Among the best thing about being a biologist is you get to name things when you discover them. Now, a marine researcher in California will name one of the cutest invertebrates we’ve ever seen: so adorable, that it might actually be named ‘adorabilis’.
An octopus is a cephalopod mollusc of the order Octopoda. It has two eyes and four pairs of arms and, like other cephalopods, it is bilaterally symmetric. An octopus has a hard beak, but no internal or external skeleton. In mythology, they have been portrayed as monsters, but the small creature discovered by Stephanie Bush, who works for the Monterey Bay Aquarium Research Institute studies can certainly not be called a monster.
“As someone that’s describing the species you get to pick what the specific name is. One of the thoughts I had was making it Opisthoteuthis adorabilis — because they’re really cute.”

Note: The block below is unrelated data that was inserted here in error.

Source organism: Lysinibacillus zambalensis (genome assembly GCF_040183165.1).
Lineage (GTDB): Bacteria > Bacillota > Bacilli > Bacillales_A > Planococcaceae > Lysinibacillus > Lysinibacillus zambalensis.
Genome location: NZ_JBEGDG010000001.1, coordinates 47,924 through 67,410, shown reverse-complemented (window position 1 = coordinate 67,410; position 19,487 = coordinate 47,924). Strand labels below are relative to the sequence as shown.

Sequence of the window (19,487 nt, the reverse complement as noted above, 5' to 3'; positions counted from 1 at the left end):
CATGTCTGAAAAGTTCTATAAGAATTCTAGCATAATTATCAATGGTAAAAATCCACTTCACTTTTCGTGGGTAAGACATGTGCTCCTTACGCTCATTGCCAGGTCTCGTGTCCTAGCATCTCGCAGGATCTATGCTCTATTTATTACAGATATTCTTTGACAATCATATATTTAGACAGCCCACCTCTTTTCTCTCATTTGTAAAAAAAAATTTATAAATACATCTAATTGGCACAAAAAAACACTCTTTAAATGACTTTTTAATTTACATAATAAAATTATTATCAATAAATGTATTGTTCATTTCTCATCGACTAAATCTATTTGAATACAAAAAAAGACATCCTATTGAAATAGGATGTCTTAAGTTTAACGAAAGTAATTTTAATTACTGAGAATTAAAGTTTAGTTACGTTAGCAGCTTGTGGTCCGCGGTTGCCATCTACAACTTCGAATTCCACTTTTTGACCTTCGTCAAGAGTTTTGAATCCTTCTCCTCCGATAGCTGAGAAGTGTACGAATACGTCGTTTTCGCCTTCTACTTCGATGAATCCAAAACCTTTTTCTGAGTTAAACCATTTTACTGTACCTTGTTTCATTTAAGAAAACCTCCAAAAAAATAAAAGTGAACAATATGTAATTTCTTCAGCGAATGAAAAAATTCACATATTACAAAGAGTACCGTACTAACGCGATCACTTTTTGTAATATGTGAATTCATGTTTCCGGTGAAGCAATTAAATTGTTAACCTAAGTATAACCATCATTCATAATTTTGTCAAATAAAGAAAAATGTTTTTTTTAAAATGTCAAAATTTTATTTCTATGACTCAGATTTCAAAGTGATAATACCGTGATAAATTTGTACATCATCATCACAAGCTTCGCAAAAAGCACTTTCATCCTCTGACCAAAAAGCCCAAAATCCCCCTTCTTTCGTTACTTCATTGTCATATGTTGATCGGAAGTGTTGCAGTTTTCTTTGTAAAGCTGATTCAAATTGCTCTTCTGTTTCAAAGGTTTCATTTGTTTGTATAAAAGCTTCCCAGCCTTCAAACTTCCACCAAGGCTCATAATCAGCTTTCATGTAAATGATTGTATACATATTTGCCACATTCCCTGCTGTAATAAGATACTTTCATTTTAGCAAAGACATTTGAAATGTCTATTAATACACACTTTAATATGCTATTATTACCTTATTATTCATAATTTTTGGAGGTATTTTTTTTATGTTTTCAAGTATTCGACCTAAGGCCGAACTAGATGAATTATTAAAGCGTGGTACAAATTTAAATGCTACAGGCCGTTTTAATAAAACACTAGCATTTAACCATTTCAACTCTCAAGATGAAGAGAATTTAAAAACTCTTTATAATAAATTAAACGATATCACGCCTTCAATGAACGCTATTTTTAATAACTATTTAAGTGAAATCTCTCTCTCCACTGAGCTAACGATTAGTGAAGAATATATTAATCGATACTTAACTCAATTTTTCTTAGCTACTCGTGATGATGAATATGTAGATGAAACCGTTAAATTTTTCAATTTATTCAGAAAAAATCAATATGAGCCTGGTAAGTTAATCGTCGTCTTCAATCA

Scientists have known this species exists since the 1990s, but we still don’t know much about it. The cephalopod generally grows to 7 inches long and it somehow manages to survive an extremely hostile environment, diving to depths between between 300 and 450 meters (984 to 1,476 feet). It also seems like they can’t survive in captivity. Last year the researchers at the MBARI gathered a number of the new octopuses. A few survived in captivity at the Monterey Bay Aquarium. They were put on display but sadly, they only managed to survive for a few months. However, one not only survived, but also laid eggs which she has been hatching for a year, giving researchers hope.
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